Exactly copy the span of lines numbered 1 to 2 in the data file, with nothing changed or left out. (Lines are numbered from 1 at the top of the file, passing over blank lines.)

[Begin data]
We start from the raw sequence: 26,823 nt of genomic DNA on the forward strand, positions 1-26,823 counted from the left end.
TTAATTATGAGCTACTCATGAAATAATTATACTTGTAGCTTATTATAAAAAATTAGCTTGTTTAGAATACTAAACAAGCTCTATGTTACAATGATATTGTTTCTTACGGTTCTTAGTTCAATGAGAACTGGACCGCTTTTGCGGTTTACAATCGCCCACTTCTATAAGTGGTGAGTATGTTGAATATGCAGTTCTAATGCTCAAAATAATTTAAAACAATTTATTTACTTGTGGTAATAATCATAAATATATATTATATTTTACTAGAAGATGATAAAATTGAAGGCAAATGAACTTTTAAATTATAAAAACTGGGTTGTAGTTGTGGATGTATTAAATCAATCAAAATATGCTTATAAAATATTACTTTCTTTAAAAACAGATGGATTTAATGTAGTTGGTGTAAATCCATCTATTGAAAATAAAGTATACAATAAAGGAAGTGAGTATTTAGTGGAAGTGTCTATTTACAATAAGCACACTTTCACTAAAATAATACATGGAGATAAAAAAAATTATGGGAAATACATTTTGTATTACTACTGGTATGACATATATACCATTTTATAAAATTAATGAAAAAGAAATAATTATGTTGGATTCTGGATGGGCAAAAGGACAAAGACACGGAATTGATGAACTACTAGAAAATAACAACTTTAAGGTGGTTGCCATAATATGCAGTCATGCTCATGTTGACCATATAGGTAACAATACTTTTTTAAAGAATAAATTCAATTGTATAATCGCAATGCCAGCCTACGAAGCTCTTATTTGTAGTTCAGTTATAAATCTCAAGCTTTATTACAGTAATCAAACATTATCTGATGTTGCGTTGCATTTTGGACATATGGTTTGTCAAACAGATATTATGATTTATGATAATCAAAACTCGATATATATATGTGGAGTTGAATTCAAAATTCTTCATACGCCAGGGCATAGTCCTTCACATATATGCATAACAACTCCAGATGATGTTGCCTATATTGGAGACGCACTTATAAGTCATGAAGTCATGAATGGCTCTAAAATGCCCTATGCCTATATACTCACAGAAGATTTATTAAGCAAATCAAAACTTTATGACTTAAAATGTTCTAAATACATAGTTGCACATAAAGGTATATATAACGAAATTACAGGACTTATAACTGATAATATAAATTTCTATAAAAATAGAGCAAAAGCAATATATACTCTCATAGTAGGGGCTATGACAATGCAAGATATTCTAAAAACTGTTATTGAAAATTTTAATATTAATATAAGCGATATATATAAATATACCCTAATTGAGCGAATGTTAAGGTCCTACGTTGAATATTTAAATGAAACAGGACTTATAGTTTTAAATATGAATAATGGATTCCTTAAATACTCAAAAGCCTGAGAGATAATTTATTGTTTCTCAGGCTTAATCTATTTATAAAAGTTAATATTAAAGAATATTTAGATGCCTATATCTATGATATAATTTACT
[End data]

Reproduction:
We start from the raw sequence: 26,823 nt of genomic DNA on the forward strand, positions 1-26,823 counted from the left end.
TTAATTATGAGCTACTCATGAAATAATTATACTTGTAGCTTATTATAAAAAATTAGCTTGTTTAGAATACTAAACAAGCTCTATGTTACAATGATATTGTTTCTTACGGTTCTTAGTTCAATGAGAACTGGACCGCTTTTGCGGTTTACAATCGCCCACTTCTATAAGTGGTGAGTATGTTGAATATGCAGTTCTAATGCTCAAAATAATTTAAAACAATTTATTTACTTGTGGTAATAATCATAAATATATATTATATTTTACTAGAAGATGATAAAATTGAAGGCAAATGAACTTTTAAATTATAAAAACTGGGTTGTAGTTGTGGATGTATTAAATCAATCAAAATATGCTTATAAAATATTACTTTCTTTAAAAACAGATGGATTTAATGTAGTTGGTGTAAATCCATCTATTGAAAATAAAGTATACAATAAAGGAAGTGAGTATTTAGTGGAAGTGTCTATTTACAATAAGCACACTTTCACTAAAATAATACATGGAGATAAAAAAAATTATGGGAAATACATTTTGTATTACTACTGGTATGACATATATACCATTTTATAAAATTAATGAAAAAGAAATAATTATGTTGGATTCTGGATGGGCAAAAGGACAAAGACACGGAATTGATGAACTACTAGAAAATAACAACTTTAAGGTGGTTGCCATAATATGCAGTCATGCTCATGTTGACCATATAGGTAACAATACTTTTTTAAAGAATAAATTCAATTGTATAATCGCAATGCCAGCCTACGAAGCTCTTATTTGTAGTTCAGTTATAAATCTCAAGCTTTATTACAGTAATCAAACATTATCTGATGTTGCGTTGCATTTTGGACATATGGTTTGTCAAACAGATATTATGATTTATGATAATCAAAACTCGATATATATATGTGGAGTTGAATTCAAAATTCTTCATACGCCAGGGCATAGTCCTTCACATATATGCATAACAACTCCAGATGATGTTGCCTATATTGGAGACGCACTTATAAGTCATGAAGTCATGAATGGCTCTAAAATGCCCTATGCCTATATACTCACAGAAGATTTATTAAGCAAATCAAAACTTTATGACTTAAAATGTTCTAAATACATAGTTGCACATAAAGGTATATATAACGAAATTACAGGACTTATAACTGATAATATAAATTTCTATAAAAATAGAGCAAAAGCAATATATACTCTCATAGTAGGGGCTATGACAATGCAAGATATTCTAAAAACTGTTATTGAAAATTTTAATATTAATATAAGCGATATATATAAATATACCCTAATTGAGCGAATGTTAAGGTCCTACGTTGAATATTTAAATGAAACAGGACTTATAGTTTTAAATATGAATAATGGATTCCTTAAATACTCAAAAGCCTGAGAGATAATTTATTGTTTCTCAGGCTTAATCTATTTATAAAAGTTAATATTAAAGAATATTTAGATGCCTATATCTATGATATAATTTACT